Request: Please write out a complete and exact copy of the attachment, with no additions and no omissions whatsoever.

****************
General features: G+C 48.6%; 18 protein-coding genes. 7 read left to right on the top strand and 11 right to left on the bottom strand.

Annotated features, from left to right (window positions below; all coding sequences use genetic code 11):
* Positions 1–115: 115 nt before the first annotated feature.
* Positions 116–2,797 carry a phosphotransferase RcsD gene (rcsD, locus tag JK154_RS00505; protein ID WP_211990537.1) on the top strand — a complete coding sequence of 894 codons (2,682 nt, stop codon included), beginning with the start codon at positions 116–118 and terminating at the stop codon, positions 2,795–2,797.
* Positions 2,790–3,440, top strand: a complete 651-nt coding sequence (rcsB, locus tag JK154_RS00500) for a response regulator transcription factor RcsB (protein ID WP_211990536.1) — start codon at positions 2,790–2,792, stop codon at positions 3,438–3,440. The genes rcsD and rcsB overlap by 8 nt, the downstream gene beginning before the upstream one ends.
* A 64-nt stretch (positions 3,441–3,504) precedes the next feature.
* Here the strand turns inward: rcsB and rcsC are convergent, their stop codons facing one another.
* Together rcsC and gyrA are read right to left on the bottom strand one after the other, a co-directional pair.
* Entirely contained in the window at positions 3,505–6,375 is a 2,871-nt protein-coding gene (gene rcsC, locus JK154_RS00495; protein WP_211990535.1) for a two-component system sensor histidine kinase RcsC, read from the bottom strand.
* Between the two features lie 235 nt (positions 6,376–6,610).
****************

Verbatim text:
General features: G+C 48.6%; 18 protein-coding genes. 7 read left to right on the top strand and 11 right to left on the bottom strand.

Annotated features, from left to right (window positions below; all coding sequences use genetic code 11):
* Positions 1–115: 115 nt before the first annotated feature.
* Positions 116–2,797 carry a phosphotransferase RcsD gene (rcsD, locus tag JK154_RS00505; protein ID WP_211990537.1) on the top strand — a complete coding sequence of 894 codons (2,682 nt, stop codon included), beginning with the start codon at positions 116–118 and terminating at the stop codon, positions 2,795–2,797.
* Positions 2,790–3,440, top strand: a complete 651-nt coding sequence (rcsB, locus tag JK154_RS00500) for a response regulator transcription factor RcsB (protein ID WP_211990536.1) — start codon at positions 2,790–2,792, stop codon at positions 3,438–3,440. The genes rcsD and rcsB overlap by 8 nt, the downstream gene beginning before the upstream one ends.
* A 64-nt stretch (positions 3,441–3,504) precedes the next feature.
* Here the strand turns inward: rcsB and rcsC are convergent, their stop codons facing one another.
* Together rcsC and gyrA are read right to left on the bottom strand one after the other, a co-directional pair.
* Entirely contained in the window at positions 3,505–6,375 is a 2,871-nt protein-coding gene (gene rcsC, locus JK154_RS00495; protein WP_211990535.1) for a two-component system sensor histidine kinase RcsC, read from the bottom strand.
* Between the two features lie 235 nt (positions 6,376–6,610).